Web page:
Knee Surgery Specialists and Why They Are So Necessary

May 28, 2018 | Articles

Knee Surgery Specialists and Why They Are So Necessary

Over the course of an average lifetime, our joints will participate in a lot of punishing activities and, somewhat remarkably, in most cases, they manage to survive their ordeal reasonably well. Nevertheless, many people among both the young and the elderly will have reasons to be grateful for the attention of knee surgery specialists. The first sign that we may be in need of their professional skills will usually be persistent pain in this joint upon whose performance we are so dependent to complete many of those basic activities that are inherent in our daily lives.

There are three main reasons why one might experience a painful joint, the first being some form of arthritis of which the most common variety is osteoarthritis resulting from normal wear and tear, usually over a prolonged period. Secondly, overuse can lead to a condition known as tendonitis, which is commonly encountered in runners. Finally, sports such as skiing, in which participants are required to do a lot of turning, may often result in pain. All of these are common conditions in which it may become necessary to consult a knee surgery specialist.

Once the pain begins to interfere with sleep or your day-to-day activities, it is definitely time to make that appointment.

If, on the other hand, the joint shows obvious signs of deformity, makes a popping sound, or will not support your weight following a severe impact, immediate medical attention will be needed. In any case in which the pain is severe and persistent, a thorough evaluation and a firm diagnosis, followed by a discussion of the possible treatment, will need to be undertaken, not just by one of the ER doctors on duty, but by one of the hospital’s experienced knee surgery specialists.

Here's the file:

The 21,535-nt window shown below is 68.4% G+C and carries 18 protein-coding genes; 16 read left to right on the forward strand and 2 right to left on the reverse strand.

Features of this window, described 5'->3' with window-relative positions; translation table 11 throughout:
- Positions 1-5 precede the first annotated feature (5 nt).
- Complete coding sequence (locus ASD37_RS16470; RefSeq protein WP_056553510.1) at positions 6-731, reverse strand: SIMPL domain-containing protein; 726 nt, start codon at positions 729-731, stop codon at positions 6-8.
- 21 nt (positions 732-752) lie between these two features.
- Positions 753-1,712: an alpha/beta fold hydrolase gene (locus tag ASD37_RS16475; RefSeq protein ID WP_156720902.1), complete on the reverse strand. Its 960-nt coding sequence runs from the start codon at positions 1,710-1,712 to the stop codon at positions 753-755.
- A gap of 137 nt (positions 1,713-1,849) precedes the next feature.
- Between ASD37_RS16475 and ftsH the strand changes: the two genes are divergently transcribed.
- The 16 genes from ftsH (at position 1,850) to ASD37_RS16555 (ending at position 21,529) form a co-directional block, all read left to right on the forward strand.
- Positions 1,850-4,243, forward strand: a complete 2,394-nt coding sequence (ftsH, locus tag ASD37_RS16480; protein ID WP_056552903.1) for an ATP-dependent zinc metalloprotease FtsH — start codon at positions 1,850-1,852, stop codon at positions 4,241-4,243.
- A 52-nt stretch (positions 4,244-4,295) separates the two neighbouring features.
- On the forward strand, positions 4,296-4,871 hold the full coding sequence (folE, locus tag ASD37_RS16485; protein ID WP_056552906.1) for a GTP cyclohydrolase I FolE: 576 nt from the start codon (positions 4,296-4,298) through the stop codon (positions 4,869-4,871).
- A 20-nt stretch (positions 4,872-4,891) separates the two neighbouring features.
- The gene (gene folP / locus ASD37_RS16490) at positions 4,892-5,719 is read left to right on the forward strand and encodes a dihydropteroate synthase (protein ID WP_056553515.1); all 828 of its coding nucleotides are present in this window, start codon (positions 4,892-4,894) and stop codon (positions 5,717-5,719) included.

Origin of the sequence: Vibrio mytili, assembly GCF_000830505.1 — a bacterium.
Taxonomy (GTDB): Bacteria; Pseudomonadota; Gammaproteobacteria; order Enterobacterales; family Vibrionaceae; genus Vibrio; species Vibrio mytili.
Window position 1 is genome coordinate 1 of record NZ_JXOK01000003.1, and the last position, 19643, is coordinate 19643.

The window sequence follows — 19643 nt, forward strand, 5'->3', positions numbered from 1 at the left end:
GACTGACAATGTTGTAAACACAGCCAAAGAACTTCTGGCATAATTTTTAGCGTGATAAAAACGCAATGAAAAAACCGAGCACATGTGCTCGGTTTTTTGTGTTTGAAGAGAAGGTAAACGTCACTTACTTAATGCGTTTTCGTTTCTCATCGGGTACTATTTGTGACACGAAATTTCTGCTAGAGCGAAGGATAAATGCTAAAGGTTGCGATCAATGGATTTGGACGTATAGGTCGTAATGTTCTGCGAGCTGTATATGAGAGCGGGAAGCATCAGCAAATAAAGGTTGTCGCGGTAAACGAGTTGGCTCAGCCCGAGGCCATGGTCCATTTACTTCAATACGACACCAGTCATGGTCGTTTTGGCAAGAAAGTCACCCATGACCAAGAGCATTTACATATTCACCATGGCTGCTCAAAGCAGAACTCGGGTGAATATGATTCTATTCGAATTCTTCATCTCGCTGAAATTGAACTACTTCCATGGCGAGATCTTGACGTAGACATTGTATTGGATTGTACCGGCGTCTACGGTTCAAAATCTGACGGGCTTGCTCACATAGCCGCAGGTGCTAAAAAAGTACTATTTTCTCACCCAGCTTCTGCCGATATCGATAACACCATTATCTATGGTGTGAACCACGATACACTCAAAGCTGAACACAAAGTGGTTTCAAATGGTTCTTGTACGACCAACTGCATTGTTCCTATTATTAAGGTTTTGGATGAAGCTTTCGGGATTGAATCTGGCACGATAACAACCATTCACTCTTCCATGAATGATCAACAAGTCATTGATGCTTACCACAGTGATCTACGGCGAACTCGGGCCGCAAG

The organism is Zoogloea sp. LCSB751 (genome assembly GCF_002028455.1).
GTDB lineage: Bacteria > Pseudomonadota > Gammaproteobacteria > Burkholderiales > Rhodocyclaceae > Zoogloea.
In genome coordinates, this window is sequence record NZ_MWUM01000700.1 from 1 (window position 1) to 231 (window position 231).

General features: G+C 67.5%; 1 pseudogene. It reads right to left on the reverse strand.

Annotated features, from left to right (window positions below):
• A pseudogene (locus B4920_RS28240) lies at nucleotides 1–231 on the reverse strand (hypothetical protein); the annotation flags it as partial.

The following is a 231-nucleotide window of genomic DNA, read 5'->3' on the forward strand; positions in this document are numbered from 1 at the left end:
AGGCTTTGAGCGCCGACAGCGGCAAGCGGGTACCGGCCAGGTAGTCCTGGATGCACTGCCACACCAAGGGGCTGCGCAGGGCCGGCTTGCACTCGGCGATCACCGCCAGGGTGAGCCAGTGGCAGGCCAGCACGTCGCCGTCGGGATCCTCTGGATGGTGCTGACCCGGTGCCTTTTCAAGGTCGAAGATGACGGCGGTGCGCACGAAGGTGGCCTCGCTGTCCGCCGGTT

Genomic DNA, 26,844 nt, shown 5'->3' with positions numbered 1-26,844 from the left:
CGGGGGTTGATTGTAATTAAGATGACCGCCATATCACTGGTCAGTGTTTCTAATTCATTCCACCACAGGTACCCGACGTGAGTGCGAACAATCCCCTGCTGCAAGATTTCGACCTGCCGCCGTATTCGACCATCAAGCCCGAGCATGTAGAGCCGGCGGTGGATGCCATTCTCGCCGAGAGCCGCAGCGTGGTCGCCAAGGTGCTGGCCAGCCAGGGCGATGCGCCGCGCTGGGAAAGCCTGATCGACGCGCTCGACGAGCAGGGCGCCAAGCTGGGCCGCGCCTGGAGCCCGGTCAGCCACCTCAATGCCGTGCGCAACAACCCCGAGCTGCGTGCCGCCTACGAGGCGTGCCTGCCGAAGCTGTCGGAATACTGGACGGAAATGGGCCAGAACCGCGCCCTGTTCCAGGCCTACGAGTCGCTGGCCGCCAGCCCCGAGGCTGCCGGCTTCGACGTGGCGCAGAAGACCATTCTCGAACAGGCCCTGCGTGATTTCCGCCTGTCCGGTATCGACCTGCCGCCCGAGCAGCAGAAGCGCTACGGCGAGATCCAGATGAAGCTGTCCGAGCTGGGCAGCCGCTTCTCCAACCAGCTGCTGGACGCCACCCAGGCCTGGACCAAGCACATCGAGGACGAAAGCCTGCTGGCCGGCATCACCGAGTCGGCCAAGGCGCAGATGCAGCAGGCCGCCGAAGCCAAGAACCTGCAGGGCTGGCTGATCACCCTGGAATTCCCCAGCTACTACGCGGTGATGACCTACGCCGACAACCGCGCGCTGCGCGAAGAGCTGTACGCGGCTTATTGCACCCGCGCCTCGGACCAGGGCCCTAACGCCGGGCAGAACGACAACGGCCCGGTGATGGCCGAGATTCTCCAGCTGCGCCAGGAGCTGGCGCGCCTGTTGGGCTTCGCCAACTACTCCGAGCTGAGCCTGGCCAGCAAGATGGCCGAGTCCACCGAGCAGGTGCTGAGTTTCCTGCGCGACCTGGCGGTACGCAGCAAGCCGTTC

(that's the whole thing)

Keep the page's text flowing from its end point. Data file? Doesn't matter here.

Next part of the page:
Of the various orthopaedic procedures undertaken today, the most common is undoubtedly arthroscopy, in which a type of endoscope is inserted into the joint through a small incision. A camera in its tip provides the surgeon with a close-up view of damage and where indicated, he or she may choose to perform a biopsy for additional diagnostic use, or even to proceed with treatment where this is both a desirable step and one that appears to be feasible. It is a procedure commonly used to repair, trim, or excise a torn meniscus cartilage or even to replace it with cartilage from a donor.

Knee surgery specialists also use arthroscopy to reconstruct the anterior cruciate ligament (ACL), which is the focus of around 40% of all sports injuries and can cause the joint to give-out unexpectedly when under pressure from the subject’s weight. Other common uses for this type of keyhole procedure include the removal of loose bone or cartilage fragments, excision of inflamed synovial tissue, repairs to tendons, the procedure known as lateral release used to reposition a misaligned patella, and even as a less invasive approach when required to perform a total or partial replacement of a damaged joint with a suitable prosthesis.

Where the symptoms are less acute and in cases where obesity may be cited as a causative factor, knee surgery specialists will often recommend pain relief in combination with physiotherapy to improve mobility and to slow the rate at which osteoarthritis or some other underlying disease process may be progressing. These, however, are only short-term management solutions and, ultimately, a more permanent solution is destined to entail some form of surgical intervention and, as is the case with any operation, its obvious benefits are likely to be tempered by a degree of risk.

Given the benefits offered by the complete relief of pain and the freedom to resume a normal, independent lifestyle, fewer than 5% of those operated on by a knee surgery specialist experience side effects, of which most are minor and readily treated. That said, age and general health issues may place some patients at greater risk than others.

Patients undergoing keyhole procedures are usually treated as day patients, but may occasionally be kept in overnight, while those undergoing more major procedures, such as a total joint replacement, may remain hospitalised for five to seven days. Post-operative exercise is important to recovery, and it will initially be prescribed and monitored by a physiotherapist who will probably recommend two or three sessions of 20 to 30 minutes per day.

At the hands of experienced knee surgery specialists, tens of thousands of patients have received a new lease of pain-free and active life.